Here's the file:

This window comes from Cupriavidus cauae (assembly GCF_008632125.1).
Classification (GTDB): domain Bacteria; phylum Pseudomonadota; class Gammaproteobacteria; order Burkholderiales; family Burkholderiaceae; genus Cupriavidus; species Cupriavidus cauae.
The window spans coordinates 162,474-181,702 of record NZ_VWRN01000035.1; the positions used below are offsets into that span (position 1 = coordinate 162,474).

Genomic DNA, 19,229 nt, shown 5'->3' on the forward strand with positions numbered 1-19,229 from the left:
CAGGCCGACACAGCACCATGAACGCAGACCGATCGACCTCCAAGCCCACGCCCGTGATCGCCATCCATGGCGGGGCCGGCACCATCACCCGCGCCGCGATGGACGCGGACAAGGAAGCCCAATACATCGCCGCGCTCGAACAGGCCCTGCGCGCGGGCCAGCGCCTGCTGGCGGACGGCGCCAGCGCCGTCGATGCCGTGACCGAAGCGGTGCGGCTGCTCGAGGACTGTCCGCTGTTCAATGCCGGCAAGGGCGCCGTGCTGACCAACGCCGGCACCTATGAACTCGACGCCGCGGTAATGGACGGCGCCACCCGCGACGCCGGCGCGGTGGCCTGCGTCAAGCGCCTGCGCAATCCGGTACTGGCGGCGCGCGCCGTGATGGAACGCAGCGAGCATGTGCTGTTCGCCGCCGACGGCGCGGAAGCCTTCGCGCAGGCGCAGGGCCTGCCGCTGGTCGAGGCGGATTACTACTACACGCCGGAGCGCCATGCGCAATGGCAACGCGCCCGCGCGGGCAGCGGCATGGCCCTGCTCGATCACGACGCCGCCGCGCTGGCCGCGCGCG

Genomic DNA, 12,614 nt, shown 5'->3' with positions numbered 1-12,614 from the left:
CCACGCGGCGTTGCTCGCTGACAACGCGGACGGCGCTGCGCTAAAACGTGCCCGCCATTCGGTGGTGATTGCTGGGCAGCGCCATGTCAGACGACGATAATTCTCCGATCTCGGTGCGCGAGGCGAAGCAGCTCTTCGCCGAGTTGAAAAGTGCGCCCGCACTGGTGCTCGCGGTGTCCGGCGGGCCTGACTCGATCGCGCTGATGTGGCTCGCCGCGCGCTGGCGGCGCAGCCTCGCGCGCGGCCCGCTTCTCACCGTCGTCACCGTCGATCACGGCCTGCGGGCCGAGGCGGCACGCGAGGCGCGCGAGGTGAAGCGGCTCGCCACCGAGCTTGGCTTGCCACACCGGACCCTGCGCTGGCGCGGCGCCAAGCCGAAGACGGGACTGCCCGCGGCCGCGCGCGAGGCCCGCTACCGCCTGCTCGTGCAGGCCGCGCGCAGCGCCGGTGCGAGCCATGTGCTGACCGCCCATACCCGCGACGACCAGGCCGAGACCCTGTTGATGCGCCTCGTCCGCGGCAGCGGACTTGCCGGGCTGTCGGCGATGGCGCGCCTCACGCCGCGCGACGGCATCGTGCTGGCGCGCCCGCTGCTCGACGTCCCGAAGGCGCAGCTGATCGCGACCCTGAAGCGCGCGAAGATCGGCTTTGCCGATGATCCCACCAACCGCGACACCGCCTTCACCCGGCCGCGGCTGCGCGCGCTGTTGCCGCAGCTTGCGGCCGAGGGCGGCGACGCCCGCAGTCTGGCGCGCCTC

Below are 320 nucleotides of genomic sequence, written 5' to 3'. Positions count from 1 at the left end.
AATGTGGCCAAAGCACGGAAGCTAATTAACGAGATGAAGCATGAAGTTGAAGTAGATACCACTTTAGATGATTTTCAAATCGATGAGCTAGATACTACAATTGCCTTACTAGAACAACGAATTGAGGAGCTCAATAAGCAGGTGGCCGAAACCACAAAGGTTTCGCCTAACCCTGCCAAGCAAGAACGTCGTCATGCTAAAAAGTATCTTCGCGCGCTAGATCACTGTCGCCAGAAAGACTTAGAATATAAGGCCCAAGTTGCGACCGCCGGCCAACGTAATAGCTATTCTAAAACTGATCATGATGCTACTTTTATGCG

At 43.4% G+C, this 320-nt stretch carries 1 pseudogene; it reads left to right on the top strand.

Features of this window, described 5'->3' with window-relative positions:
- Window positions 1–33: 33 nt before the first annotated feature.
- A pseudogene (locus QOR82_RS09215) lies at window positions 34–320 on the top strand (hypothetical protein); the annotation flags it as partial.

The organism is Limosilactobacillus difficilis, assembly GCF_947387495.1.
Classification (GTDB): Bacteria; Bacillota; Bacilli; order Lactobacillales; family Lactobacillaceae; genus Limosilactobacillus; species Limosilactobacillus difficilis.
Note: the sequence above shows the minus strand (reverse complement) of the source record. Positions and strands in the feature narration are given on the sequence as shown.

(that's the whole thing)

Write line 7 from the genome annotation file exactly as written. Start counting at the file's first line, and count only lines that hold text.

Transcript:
CCACGCGGCGTTGCTCGCTGACAACGCGGACGGCGCTGCGCTAAAACGTGCCCGCCATTCGGTGGTGATTGCTGGGCAGCGCCATGTCAGACGACGATAATTCTCCGATCTCGGTGCGCGAGGCGAAGCAGCTCTTCGCCGAGTTGAAAAGTGCGCCCGCACTGGTGCTCGCGGTGTCCGGCGGGCCTGACTCGATCGCGCTGATGTGGCTCGCCGCGCGCTGGCGGCGCAGCCTCGCGCGCGGCCCGCTTCTCACCGTCGTCACCGTCGATCACGGCCTGCGGGCCGAGGCGGCACGCGAGGCGCGCGAGGTGAAGCGGCTCGCCACCGAGCTTGGCTTGCCACACCGGACCCTGCGCTGGCGCGGCGCCAAGCCGAAGACGGGACTGCCCGCGGCCGCGCGCGAGGCCCGCTACCGCCTGCTCGTGCAGGCCGCGCGCAGCGCCGGTGCGAGCCATGTGCTGACCGCCCATACCCGCGACGACCAGGCCGAGACCCTGTTGATGCGCCTCGTCCGCGGCAGCGGACTTGCCGGGCTGTCGGCGATGGCGCGCCTCACGCCGCGCGACGGCATCGTGCTGGCGCGCCCGCTGCTCGACGTCCCGAAGGCGCAGCTGATCGCGACCCTGAAGCGCGCGAAGATCGGCTTTGCCGATGATCCCACCAACCGCGACACCGCCTTCACCCGGCCGCGGCTGCGCGCGCTGTTGCCGCAGCTTGCGGCCGAGGGCGGCGACGCCCGCAGTCTGGCGCGCCTC